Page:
East African countries agree to strenghten regional integration through the continental free trade area
Representatives of 14 countries in East Africa have agreed that the African Continental Free Trade Area (AfCFTA) represents a unique opportunity to promote regional integration.
At the closing session of the three day regional meeting held this week in Kigali, Rwanda, economic experts and decision makers stressed that the implementation of the AfCFTA will create opportunities to consolidate domestic markets, strengthen regional value chains and enhance export competitiveness.
However, successful implementation of the agreement requires effective participation of the private sector, insisted the participants, as well as the full inclusion of women and young people. Non-tariff barriers and supply side constraints are among the constraints that also need to be addressed to allow for its implementation.
“Political will is crucial,” said Uzziel Ndagijimana, Rwanda Minister of Finance and Economic Planning, “but we need to include the private sector”. He added that the AfCFTA must benefit all, including smaller economies, and the experience of the regional integration can help make the AfCFTA a success.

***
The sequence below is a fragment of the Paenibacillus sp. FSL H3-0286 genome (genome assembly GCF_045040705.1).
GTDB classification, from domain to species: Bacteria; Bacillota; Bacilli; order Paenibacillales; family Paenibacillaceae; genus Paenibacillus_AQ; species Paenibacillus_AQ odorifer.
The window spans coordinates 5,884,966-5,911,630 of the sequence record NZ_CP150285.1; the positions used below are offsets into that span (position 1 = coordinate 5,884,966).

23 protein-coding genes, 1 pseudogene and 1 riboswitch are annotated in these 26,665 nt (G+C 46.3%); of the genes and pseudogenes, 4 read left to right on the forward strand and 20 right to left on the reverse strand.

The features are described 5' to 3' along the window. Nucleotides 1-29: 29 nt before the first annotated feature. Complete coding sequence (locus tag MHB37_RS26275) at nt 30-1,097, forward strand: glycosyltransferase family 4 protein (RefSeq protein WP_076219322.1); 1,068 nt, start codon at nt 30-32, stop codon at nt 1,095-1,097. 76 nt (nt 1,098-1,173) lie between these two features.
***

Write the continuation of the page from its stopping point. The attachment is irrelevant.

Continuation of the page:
Speaking at the closing ceremony, Andrew Mold, Acting Director of the ECA in East Africa congratulated the representatives from the 14 countries served by the subregional office. “The meeting has contributed towards reaching a consensus on the way forward towards the implementation of the AfCFTA.”
The final communique of the 22nd meeting of the Intergovernmental Committee of Experts was adopted unanimously. Acknowledging the negative impact of current account deficits on growth, it urges member states to mobilise savings and translate them into productive investment, promote exports and tap into domestic markets opportunities.
It also recommends increasing competition in services sectors such as logistics and transport to boost manufacturing.
On the theme of energy, the communique insists on the necessary upscaling of alternative cooking sources to reduce biomass reliance, while expanding sustainable forest management and plantations to meet the demand and supply imbalance.
Tourism experts insisted on the role of trade in services for the success of the AfCFTA. They underscored the need to find innovating financing resources to stimulate investment in the sector.
49 African countries have signed the agreement establishing the continental free trade area, but only 12 countries so far have ratified it. Twenty-two (22) ratifications are needed by March 2019 to enable it enter into force. The UN Economic Commission for Africa is working to support African members states in the implementation process of the AfCFTA.